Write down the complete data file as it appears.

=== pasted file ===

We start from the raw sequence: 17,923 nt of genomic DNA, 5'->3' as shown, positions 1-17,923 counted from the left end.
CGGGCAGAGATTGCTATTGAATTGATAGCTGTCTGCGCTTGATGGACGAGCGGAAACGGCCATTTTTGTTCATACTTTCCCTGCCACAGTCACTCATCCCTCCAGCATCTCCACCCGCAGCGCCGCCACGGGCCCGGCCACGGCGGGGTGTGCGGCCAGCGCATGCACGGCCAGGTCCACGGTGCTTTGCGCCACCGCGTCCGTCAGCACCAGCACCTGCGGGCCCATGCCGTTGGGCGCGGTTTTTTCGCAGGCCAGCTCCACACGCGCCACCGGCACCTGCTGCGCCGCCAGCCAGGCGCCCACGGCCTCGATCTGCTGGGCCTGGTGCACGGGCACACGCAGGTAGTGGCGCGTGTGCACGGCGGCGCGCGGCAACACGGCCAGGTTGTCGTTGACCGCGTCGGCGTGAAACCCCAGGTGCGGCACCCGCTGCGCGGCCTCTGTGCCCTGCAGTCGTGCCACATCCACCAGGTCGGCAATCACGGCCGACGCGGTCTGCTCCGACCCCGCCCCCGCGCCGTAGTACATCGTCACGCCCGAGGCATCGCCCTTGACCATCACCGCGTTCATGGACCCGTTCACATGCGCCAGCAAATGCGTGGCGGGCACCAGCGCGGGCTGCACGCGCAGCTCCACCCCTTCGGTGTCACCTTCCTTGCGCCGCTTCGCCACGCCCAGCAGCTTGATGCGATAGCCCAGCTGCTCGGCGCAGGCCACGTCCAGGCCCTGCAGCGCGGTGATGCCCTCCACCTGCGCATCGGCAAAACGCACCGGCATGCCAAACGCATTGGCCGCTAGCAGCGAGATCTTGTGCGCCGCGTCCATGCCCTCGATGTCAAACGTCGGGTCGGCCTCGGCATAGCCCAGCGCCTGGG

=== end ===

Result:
We start from the raw sequence: 17,923 nt of genomic DNA, 5'->3' as shown, positions 1-17,923 counted from the left end.
CGGGCAGAGATTGCTATTGAATTGATAGCTGTCTGCGCTTGATGGACGAGCGGAAACGGCCATTTTTGTTCATACTTTCCCTGCCACAGTCACTCATCCCTCCAGCATCTCCACCCGCAGCGCCGCCACGGGCCCGGCCACGGCGGGGTGTGCGGCCAGCGCATGCACGGCCAGGTCCACGGTGCTTTGCGCCACCGCGTCCGTCAGCACCAGCACCTGCGGGCCCATGCCGTTGGGCGCGGTTTTTTCGCAGGCCAGCTCCACACGCGCCACCGGCACCTGCTGCGCCGCCAGCCAGGCGCCCACGGCCTCGATCTGCTGGGCCTGGTGCACGGGCACACGCAGGTAGTGGCGCGTGTGCACGGCGGCGCGCGGCAACACGGCCAGGTTGTCGTTGACCGCGTCGGCGTGAAACCCCAGGTGCGGCACCCGCTGCGCGGCCTCTGTGCCCTGCAGTCGTGCCACATCCACCAGGTCGGCAATCACGGCCGACGCGGTCTGCTCCGACCCCGCCCCCGCGCCGTAGTACATCGTCACGCCCGAGGCATCGCCCTTGACCATCACCGCGTTCATGGACCCGTTCACATGCGCCAGCAAATGCGTGGCGGGCACCAGCGCGGGCTGCACGCGCAGCTCCACCCCTTCGGTGTCACCTTCCTTGCGCCGCTTCGCCACGCCCAGCAGCTTGATGCGATAGCCCAGCTGCTCGGCGCAGGCCACGTCCAGGCCCTGCAGCGCGGTGATGCCCTCCACCTGCGCATCGGCAAAACGCACCGGCATGCCAAACGCATTGGCCGCTAGCAGCGAGATCTTGTGCGCCGCGTCCATGCCCTCGATGTCAAACGTCGGGTCGGCCTCGGCATAGCCCAGCGCCTGGG